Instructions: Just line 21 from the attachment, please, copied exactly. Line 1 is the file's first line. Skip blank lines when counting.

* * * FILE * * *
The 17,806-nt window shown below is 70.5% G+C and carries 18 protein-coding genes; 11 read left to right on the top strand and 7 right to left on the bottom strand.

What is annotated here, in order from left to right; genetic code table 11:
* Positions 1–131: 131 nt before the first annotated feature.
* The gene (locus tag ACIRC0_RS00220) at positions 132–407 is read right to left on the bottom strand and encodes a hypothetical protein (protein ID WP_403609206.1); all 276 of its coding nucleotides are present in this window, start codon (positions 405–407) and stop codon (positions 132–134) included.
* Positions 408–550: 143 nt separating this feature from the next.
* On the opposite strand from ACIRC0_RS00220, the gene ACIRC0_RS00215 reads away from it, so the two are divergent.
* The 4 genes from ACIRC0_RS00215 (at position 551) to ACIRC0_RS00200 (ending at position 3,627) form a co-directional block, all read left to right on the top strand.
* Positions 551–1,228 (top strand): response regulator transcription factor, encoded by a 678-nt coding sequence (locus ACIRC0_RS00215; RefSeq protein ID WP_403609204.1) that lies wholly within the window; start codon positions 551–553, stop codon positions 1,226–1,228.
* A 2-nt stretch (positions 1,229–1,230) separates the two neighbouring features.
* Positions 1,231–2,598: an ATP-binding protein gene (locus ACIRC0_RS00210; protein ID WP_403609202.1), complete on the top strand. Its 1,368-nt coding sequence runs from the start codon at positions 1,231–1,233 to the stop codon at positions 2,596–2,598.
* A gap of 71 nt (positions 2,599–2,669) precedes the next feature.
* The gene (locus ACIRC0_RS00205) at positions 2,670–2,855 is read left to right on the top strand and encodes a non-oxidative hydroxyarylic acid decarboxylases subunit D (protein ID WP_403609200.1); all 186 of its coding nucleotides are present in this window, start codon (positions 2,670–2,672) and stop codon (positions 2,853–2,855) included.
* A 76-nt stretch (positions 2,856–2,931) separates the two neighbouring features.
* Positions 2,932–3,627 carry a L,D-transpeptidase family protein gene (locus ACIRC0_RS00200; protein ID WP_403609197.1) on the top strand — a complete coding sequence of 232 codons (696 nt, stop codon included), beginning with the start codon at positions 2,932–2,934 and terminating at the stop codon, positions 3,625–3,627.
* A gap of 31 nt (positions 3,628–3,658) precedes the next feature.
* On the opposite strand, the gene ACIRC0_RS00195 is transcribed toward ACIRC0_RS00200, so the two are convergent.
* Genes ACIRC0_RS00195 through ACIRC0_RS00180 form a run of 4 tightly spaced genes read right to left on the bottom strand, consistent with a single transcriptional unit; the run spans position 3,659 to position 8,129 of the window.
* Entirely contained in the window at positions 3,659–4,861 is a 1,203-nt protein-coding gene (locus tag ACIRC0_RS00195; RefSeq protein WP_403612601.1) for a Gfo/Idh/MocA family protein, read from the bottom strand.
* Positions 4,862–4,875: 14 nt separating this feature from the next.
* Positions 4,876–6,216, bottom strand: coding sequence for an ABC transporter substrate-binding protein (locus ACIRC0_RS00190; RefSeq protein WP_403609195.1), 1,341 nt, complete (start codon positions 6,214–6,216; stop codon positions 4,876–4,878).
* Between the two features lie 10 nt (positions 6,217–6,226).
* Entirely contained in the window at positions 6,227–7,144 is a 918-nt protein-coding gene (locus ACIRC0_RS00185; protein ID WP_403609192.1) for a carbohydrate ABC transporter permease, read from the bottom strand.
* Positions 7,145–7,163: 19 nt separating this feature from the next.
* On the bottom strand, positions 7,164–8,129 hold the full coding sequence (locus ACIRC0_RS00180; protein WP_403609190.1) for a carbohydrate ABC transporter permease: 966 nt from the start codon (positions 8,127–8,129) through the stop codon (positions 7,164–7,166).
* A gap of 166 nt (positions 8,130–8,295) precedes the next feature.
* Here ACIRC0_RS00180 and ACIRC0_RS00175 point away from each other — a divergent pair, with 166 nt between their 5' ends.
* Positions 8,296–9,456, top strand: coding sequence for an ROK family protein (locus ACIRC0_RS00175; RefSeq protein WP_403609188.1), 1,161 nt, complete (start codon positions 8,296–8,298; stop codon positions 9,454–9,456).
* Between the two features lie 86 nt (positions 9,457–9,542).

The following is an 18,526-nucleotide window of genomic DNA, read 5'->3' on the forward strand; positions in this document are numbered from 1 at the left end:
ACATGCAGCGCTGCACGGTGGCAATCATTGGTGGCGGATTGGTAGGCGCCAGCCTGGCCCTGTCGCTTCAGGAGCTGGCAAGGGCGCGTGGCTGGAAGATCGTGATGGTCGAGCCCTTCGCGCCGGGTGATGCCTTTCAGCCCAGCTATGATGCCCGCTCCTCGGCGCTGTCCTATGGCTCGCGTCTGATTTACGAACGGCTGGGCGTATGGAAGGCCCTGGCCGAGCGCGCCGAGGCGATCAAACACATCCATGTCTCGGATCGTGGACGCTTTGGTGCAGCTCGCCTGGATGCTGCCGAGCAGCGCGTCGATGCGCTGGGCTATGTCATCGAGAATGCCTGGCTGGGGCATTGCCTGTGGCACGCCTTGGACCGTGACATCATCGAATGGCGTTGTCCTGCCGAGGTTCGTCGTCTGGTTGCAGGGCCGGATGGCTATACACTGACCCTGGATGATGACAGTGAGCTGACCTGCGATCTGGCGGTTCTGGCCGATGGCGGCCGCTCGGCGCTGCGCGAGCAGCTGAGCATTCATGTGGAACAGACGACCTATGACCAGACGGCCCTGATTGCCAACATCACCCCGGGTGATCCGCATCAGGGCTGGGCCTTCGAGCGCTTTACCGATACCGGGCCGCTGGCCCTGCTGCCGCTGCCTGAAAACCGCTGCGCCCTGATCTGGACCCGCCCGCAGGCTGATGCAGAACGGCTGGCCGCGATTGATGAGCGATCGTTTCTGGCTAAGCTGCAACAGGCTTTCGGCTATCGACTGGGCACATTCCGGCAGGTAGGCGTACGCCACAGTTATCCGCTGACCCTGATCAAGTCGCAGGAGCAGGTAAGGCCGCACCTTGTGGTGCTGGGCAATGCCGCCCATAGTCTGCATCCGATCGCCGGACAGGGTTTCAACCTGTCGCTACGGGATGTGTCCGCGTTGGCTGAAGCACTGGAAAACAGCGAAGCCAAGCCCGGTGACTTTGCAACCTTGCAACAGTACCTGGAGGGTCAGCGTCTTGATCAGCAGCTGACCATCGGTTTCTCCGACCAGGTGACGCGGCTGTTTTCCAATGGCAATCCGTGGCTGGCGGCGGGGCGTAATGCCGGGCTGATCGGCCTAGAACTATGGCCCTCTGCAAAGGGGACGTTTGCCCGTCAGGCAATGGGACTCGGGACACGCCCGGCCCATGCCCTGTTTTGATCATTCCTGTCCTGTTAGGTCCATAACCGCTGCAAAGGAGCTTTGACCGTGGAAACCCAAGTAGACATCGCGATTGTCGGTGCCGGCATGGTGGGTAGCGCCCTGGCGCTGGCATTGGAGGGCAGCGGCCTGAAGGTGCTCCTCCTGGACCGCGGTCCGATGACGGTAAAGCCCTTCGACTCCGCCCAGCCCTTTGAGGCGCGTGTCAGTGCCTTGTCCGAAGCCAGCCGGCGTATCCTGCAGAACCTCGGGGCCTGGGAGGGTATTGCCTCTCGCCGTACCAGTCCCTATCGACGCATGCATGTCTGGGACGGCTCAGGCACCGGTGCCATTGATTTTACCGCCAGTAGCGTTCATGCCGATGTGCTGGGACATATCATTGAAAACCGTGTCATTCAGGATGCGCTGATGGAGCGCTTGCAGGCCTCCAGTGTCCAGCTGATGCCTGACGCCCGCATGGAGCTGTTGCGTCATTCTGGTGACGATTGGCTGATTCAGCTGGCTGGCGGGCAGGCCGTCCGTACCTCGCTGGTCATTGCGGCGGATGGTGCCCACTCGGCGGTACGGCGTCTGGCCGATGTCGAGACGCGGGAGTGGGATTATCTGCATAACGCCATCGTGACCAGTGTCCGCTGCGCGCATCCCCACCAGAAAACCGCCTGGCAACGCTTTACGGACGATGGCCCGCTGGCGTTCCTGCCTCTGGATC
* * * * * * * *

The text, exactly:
* Between the two features lie 10 nt (positions 6,217–6,226).